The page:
Tackling the Overwhelming Need

By: Jason

imagesEvery day we are presented with opportunities to give. The need is so tremendous, and at times our gifts seem to be one collective drop in a deep, dark well of poverty. Some days our hearts break, but other moments they are hardened toward the poor. Sometimes ignoring is a lame way to cope.

Navigating the tension between gushing generosity and wise stewardship is a regular challenge. We want to “give to everyone who asks” (Matt 5 and Luke 6), but inevitably these questions arise: Are we meeting a need or helping to finance organized begging, a form of human trafficking? Should we give to the same person milling around the same grocery store every time? Is that child being kept out of school so he can beg? Does that infant even belong to woman or is she a prop being passed around to elicit greater donations? Tough stuff.

Slowly realizing that we are not obligated to judge the condition of another, Emily and I move through our days with greater ease. Our only obligation is to train our eyes and ears to God’s prompting. As stewards of His resources, we aim to be generous, wise, and creative. Below are a few ways we have been giving these days. Maybe you will connect with one of these ideas and decide to give in your context.

Gifts of Fun

  • This year we helped to sponsor a local U16 boys soccer club. For a couple of hundred bucks we made graphic tees at a local shop and bought 2 practice balls. It was a fun project that went above and beyond the kids’ expectations.

Gift of Time

  • This past week, Emily stayed an extra afternoon at school to help a home-schooling mom.  She assessed the little girl’s reading skills and comprehension and provided the mother with an action plan to improve her literacy lessons. They had a wonderful time together.
  • Conversations with students, whether they be at my office or the cafe are often the most rewarding parts of my day. The trick for me is to be generous and focused, not be overly concerned with the next thing on my to-do list.

Gift of Education

  • Many of you helped us to help Wakuma to complete his final course for his Master’s Degree. Now he is a high school English teacher.
  • At Bingham Academy, Emily was presented with the opportunity to cover the school expenses of a child of one of the workers at her school.  For less than $150, we covered her school fees and monthly tuition.
  • About 1/3 of the students at Evangelical Theological College receive in-house scholarships. Contributing to this fund became a line item on our October budget.

Gift of Money and Possessions

  • We tithe to our local church. A portion of our giving supports the church’s People In Need ministry, which meets the most basic needs of the surrounding neighborhoods.
  • We provide a generous salary and help with basic medical expenses for our house workers and their immediate families.
  • We keep small bills in the ashtray of our cars and give when we believe it is most appropriate.
  • Books are a hot commodity in Ethiopia. This week one of my ETC Youth Ministry students was forced to withdraw (hopefully temporarily) in order to help provide for his extended family. He is sharp and I hate to see him go. I gave him two of my YM books so he can continue learning on his own.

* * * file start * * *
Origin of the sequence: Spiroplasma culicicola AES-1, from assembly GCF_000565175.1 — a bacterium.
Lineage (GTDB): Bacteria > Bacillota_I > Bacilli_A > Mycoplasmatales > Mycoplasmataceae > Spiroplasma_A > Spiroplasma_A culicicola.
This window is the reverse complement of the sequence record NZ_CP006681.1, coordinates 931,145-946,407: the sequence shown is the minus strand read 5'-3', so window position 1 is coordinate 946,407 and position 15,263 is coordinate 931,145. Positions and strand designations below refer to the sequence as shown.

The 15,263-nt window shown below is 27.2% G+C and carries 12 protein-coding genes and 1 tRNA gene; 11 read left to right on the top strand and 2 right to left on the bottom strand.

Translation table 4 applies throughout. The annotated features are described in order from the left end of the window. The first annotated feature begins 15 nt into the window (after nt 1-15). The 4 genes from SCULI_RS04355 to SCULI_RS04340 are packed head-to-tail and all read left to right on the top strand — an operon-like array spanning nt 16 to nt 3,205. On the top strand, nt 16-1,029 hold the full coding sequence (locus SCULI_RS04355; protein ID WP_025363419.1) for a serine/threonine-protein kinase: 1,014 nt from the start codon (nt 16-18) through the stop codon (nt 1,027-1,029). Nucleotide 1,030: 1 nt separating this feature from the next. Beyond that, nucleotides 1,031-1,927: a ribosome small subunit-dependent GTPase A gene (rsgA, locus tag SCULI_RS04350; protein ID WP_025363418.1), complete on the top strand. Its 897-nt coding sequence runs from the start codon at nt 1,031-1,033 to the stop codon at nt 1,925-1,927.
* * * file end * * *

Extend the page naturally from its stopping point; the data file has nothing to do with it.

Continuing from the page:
Giving is changing our children.

  • Emily usually takes one of the girls with her when she walks to the corner grocery.  Recently she encouraged them to take five or ten 1-birr notes from the jar on our bookshelf.  As they walk, they keep an eye out for beggars and leave them a couple of birr.  As they give, she instructs them look into their eyes, smile, and greet them with respect.  A few days ago, after giving to a beggar, Lauren turned to Emily and said, “She (a lady who sits at our gate) was very happy!”  Just today, Sarah announced, “Mommy, we should do this on a Saturday.  We should take some money and give it to people all day!”
  • A couple of weeks ago, Anna decided to put all of her own one-birr notes into a change purse.  Now she wants to carry it everywhere, so she can give if she sees someone in need.
  • Two nights ago, Sarah dressed herself in a pair of ducky pajamas, a gift from her grandparents two years ago, and we noticed that the pant legs and sleeves were very short.  Even though she loves these pjs, she declared, “We should give them to Derebe for her little girl!”  Our friend, Derebe adopted her 5 year-old niece six months ago and Sarah remembered giving some of her clothes away last spring.

We realize that the chance to live in Ethiopia is a gift as well. Many of you have partnered with us and join in our work in Addis Ababa. We think about this nearly every day. We are so thankful for you.

We pray that God will keep our hearts soft and guide our giving this week.


I Miss Fallgirly pumpkin
By Emily:

I long to hike trails surrounded by golden, crimson, and orange leaves. This time of year I would love to load my girls on a wagon and explore a Lancaster County apple orchard. In the absence of these little luxuries, though, I have created an autumn environment in our home. Our table is decorated with faux leaves from Michaels, one doorway is trimmed with a felt leaf garland, and the scent of Macintosh, Vanilla, or Pumpkin Spice Yankee Candles waft through the air.

Two weeks ago, I spotted my first pumpkin of the season in front of a local grocery store.  “Pull over!  Pull over!  They have a pumpkin!”  I called out.  At first, Jason interpreted my enthusiasm as an attempt at humor.  He tilted his head, glanced at me, and asked, “Oh, are you serious?”  The girls cheered in the back seat, mirroring my excitement.  For weeks, I have researched new recipes– gingerbread pumpkin biscotti, pumpkin syrup for coffee and pancakes, and pumpkin donuts!  Lauren did her own research and found a recipe for pumpkin bars with icing. Now the key ingredient was in our sights.